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Inspecting an Automotive Service Lift (Reproduced with permission from IAEI News)


Inspecting an Automotive Service Lift

(By Dale W. Soos)

Reproduced with permission from IAEI News, Mar-Apr 2006 issue

Your day starts with an early morning phone call : “ Hi, This is Phil’s Auto Repair on Chestnut Street. What information do you need to have a permit drawn for installing an automotive service lift ?” Your first thought, as an electrical inspector, is to ask, “Is it listed?” You are assured it is, so a permit for the installation is filed, and a final inspection is scheduled. When you arrive for the inspection, the building owner proudly shows off his new lift, and points to the “listing” mark on the lift motor.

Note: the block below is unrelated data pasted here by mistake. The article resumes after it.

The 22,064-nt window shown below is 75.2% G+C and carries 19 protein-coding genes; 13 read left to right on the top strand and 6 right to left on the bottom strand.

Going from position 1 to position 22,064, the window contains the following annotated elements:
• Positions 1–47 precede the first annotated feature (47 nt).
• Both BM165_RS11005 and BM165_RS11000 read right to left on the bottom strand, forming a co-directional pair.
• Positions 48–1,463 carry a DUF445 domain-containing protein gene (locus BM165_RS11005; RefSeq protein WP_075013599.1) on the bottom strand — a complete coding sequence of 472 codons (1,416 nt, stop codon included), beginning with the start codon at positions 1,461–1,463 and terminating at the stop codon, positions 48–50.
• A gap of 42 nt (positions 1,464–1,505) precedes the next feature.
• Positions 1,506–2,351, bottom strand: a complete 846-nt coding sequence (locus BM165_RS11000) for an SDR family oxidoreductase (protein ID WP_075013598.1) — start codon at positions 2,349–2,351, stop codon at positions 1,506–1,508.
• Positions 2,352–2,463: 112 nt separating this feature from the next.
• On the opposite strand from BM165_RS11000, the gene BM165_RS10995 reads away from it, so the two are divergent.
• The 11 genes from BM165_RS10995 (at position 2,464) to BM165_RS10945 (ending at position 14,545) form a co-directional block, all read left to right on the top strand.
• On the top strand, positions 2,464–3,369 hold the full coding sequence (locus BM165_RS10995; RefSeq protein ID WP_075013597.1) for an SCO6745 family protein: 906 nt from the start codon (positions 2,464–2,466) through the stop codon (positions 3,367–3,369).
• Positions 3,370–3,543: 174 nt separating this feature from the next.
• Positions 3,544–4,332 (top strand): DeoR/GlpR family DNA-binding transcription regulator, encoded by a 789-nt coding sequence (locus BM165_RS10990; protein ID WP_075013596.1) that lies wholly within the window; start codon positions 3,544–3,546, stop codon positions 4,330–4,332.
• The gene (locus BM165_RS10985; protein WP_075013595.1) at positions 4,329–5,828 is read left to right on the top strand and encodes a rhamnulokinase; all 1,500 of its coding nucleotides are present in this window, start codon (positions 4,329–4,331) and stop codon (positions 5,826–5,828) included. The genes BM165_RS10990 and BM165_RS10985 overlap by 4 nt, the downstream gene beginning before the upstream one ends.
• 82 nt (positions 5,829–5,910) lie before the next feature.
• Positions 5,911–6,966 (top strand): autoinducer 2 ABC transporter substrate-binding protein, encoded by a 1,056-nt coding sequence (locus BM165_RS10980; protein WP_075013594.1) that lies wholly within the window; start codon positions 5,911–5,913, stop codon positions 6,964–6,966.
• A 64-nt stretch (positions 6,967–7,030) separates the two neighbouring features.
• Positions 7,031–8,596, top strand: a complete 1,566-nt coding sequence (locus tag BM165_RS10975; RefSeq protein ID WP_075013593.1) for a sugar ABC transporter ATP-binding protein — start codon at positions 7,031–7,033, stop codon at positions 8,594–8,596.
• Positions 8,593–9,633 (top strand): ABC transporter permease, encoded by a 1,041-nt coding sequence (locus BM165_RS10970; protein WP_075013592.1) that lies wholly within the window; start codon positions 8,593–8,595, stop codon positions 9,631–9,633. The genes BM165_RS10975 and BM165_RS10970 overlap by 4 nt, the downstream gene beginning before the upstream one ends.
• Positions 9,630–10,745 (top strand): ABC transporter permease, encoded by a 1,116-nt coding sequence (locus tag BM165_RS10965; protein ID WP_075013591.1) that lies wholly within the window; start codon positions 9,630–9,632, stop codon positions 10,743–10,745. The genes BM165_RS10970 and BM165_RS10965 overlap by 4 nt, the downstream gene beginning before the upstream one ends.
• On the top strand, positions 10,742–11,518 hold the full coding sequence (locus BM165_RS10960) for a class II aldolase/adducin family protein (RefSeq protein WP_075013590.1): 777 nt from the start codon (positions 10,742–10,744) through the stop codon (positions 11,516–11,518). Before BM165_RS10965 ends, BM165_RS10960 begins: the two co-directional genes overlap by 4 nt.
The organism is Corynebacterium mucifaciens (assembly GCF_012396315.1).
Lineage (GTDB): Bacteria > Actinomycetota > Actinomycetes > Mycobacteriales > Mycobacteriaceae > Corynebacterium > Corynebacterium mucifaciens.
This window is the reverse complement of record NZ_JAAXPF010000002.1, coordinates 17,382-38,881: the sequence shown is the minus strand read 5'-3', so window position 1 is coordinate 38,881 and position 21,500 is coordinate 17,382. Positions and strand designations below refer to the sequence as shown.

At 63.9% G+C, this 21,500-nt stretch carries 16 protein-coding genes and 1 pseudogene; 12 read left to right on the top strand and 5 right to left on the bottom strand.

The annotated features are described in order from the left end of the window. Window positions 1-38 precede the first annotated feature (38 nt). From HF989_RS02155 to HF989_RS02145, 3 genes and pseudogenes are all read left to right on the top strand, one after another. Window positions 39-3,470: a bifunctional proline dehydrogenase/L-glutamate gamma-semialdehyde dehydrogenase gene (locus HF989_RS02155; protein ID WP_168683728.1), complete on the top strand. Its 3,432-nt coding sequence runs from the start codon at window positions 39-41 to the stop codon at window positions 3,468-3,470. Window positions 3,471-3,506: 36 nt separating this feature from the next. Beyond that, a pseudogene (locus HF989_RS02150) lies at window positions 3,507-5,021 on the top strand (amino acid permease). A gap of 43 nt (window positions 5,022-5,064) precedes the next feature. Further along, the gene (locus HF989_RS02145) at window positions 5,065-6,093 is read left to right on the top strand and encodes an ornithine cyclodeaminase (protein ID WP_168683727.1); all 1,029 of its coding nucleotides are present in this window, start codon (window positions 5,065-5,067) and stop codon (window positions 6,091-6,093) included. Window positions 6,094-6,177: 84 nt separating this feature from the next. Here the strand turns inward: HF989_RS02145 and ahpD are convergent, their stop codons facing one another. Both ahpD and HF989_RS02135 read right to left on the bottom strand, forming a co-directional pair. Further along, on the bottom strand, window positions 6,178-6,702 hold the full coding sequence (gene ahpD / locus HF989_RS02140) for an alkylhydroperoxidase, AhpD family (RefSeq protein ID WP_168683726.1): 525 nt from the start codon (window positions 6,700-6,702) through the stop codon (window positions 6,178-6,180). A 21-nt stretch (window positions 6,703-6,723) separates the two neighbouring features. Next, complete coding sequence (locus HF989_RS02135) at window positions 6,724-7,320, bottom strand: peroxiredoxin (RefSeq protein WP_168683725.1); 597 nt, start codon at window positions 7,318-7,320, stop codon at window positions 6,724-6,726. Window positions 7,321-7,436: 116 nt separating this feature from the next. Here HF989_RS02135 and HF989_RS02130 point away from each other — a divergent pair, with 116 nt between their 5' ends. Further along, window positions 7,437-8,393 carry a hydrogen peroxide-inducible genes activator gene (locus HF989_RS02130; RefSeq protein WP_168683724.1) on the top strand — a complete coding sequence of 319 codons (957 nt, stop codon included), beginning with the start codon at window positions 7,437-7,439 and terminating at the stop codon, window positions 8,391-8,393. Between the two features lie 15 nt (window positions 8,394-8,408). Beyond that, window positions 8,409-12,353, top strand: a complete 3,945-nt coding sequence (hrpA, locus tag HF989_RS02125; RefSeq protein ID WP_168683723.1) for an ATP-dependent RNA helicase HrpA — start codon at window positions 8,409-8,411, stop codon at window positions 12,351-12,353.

Everything seems to be in order, and you sign off on the final inspection—but is everything in order?

Auto Lift Institute

You should be aware that most automotive lifts are required by the International Building Code ( IBC) Chapter 30 to meet the requirements of ANSI/ALI ALCTV-1998 Standard for Automotive Lifts – Safety Requirements for Construction, Testing , and Validation. As with fire fighters’ life safety equipment, this standard requires third party certification and third party marking for compliance with the standard. This compliance means much more than having a listing label on the motor.The ANSI/ALICTV-1998 standard requires that all electrically powered automotive lifts have a valid maintained-current electrical listing with an OSHA designated nationally recognized testing laboratory(NRTL) to ANSI/UL 201 Standard for Sfatey, Garage Equipment. Conversely,the ANSI/UL 201 standard requires that all electrically powered automotive lifts be evaluated to the requirements of ANSI/ALI ALCTV.

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